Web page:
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A lot of the literature one might read about project management and efficiency in the workplace might pull out stats on the time spent on emails and meetings as being “wasted” and an easy place to improve productivity. This is underpinned by a rather misguided relegation of the importance of communication for project success, a belief that the vast majority of communication between a project team is pointless.

Communication is actually essential to developing skills, sharing task information and avoiding risk. While being included on an email thread that has little relevance to your role can indeed be annoying, the problem lies in how we communicate not the communication itself. The solution, therefore, is to know how to communicate better rather than just removing it altogether.

How communication develops skills

For team members at various levels of seniority, one of the first times they will be introduced to a concept above their pay-grade will be when included on an email between seniors. This is a constant process until one gets to the very top and allows for a drip-feed introduction to higher roles. For example:

  • An intern who’s been asked to add images to a PowerPoint will be included when discussing making the presentation on a new feature to a client
  • The person making the presentation will discuss background intelligence and focus angle with the relevant account manager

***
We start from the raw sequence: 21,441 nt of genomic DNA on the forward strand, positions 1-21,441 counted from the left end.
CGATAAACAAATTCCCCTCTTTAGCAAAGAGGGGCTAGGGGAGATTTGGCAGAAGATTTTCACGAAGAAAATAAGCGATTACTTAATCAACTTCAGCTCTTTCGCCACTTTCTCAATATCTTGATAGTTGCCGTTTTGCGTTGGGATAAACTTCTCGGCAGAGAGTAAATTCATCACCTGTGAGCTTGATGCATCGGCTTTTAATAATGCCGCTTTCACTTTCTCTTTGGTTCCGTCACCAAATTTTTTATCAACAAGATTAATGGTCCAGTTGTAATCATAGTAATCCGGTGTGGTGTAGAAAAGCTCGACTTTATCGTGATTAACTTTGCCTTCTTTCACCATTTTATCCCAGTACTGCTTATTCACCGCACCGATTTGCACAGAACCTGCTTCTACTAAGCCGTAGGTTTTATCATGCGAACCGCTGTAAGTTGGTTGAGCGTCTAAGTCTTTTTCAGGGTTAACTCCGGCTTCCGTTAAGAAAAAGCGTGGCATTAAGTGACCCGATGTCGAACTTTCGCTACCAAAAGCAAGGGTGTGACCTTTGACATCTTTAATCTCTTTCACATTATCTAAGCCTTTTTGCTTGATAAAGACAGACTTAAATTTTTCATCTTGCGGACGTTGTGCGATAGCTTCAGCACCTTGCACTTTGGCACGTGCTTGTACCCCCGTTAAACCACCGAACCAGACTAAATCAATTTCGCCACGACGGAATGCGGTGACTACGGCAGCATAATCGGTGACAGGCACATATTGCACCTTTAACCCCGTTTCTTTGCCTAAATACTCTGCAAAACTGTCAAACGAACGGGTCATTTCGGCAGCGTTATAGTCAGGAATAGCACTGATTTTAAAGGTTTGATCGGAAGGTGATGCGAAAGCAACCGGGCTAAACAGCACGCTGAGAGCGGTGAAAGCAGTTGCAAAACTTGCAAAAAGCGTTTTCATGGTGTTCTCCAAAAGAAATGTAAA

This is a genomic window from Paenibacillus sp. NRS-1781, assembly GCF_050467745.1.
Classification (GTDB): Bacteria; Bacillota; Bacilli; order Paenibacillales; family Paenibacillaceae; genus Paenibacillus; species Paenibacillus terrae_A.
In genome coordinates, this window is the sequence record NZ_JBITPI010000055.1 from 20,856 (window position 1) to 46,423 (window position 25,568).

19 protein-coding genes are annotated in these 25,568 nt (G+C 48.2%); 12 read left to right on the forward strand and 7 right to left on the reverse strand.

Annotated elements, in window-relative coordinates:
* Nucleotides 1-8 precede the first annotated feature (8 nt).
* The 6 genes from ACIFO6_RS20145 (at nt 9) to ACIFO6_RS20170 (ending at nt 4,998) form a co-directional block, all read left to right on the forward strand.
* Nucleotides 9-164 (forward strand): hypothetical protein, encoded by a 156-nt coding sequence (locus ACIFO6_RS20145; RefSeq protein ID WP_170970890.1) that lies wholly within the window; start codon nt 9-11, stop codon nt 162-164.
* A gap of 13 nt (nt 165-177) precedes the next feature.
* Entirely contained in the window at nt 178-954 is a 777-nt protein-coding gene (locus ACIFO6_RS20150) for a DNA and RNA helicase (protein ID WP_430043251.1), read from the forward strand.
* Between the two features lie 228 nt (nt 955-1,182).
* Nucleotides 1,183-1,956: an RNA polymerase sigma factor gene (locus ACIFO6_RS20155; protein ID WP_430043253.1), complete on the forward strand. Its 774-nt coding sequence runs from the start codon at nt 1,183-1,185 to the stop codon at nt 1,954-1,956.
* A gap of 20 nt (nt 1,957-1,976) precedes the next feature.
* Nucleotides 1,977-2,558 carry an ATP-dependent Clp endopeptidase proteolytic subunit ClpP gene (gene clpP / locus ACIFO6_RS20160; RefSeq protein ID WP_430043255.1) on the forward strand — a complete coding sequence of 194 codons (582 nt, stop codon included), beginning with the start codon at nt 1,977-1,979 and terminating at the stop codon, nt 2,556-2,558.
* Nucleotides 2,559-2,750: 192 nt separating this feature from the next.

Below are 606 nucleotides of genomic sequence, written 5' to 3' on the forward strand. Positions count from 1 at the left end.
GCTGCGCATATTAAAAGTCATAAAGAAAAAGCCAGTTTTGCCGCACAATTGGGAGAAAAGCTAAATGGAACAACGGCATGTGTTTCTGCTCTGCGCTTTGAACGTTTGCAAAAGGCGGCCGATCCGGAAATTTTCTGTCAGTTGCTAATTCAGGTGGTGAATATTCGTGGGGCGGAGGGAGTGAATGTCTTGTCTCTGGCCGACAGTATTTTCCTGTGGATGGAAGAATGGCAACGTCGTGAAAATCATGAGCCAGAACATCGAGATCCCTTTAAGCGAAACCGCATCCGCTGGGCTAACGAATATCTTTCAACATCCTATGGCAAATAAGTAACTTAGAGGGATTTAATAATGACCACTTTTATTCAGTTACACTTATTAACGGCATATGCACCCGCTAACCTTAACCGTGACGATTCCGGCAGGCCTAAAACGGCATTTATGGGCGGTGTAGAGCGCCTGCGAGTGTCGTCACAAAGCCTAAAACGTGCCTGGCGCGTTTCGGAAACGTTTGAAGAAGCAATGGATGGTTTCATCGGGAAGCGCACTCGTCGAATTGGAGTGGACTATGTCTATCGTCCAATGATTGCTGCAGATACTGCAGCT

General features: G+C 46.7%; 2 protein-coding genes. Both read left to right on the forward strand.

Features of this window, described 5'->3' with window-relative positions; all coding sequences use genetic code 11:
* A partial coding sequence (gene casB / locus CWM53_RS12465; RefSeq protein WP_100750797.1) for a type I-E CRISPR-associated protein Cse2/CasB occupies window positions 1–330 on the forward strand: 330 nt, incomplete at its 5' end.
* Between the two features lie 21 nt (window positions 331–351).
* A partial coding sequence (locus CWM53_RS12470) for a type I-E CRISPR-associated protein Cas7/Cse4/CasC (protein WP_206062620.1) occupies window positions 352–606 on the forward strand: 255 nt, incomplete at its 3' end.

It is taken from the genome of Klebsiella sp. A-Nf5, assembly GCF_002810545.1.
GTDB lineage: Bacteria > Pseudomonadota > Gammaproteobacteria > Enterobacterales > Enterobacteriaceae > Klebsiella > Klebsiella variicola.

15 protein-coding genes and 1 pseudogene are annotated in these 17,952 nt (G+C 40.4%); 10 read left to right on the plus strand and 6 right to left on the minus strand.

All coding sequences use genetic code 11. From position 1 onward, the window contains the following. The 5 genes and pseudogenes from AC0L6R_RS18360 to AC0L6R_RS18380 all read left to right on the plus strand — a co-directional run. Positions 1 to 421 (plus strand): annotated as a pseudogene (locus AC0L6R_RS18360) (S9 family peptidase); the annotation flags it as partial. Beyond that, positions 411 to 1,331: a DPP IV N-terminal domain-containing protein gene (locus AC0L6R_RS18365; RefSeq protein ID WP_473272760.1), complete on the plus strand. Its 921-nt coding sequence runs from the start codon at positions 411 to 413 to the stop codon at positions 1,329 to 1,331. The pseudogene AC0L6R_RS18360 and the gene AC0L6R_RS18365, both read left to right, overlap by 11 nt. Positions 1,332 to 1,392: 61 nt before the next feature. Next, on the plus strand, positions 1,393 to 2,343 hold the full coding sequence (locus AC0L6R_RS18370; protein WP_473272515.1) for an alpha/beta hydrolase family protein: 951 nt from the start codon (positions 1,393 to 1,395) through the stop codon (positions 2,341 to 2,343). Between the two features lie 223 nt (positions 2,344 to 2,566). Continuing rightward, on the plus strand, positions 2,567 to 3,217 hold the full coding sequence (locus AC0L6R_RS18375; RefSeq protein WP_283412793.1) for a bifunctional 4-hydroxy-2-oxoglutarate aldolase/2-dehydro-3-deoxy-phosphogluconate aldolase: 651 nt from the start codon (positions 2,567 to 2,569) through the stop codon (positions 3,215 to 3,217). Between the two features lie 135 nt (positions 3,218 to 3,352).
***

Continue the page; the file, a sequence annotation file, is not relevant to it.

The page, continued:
• The account manager will be introduced to the client by the head of sales or their own manager
  • The head of sales will be asked to draw up a review of presentation effectiveness for the CFO to present to the board
  • The CFO will be tasked as responsible to explain a change in market dynamics to the CEO and shareholders

This constant movement up the chain of command relies on communication, if the intern never finds out what the next step is, they wouldn’t know what skills to focus on or what is important to get promoted.

Communication improves visibility

When discussing project progress, whether in person, at meetings or over email, the knowledge that is shared improves overall awareness of a project’s status. While certain things might seem innocuous, it is much better to identify them at the start of a trend before something more serious occurs. For example, if no site visitors to a website leave contact details on a Monday, this might just seem like an anomaly, if the same happens on Tuesday it’s probably something that needs to be looked into, like a glitch with the API. However, if this information is not received until Friday or later, then a minor problem has escalated and a week’s worth of leads or more may have been lost.

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How to communicate better

As the core problem with communication as a concept seems to be its inefficiency, the obvious solution should be to try and improve that. There are many ways through which this can be achieved, such as:

  • Clearly defining responsibilities and inputs (such as with an RACI chart)
  • Using a clear template for communication
  • Using stricter timekeeping for meetings
  • Adopting a communications policy
  • Keep information relevant
  • Factoring in informal communication time and explain its importance

The importance of communication is very often understated and misunderstood. Using online project management software can greatly improve the quality of your project team’s communication and streamline how it shares task information. Talk to us and organize a free trial to see how Clarizen can help your organization communicate better.

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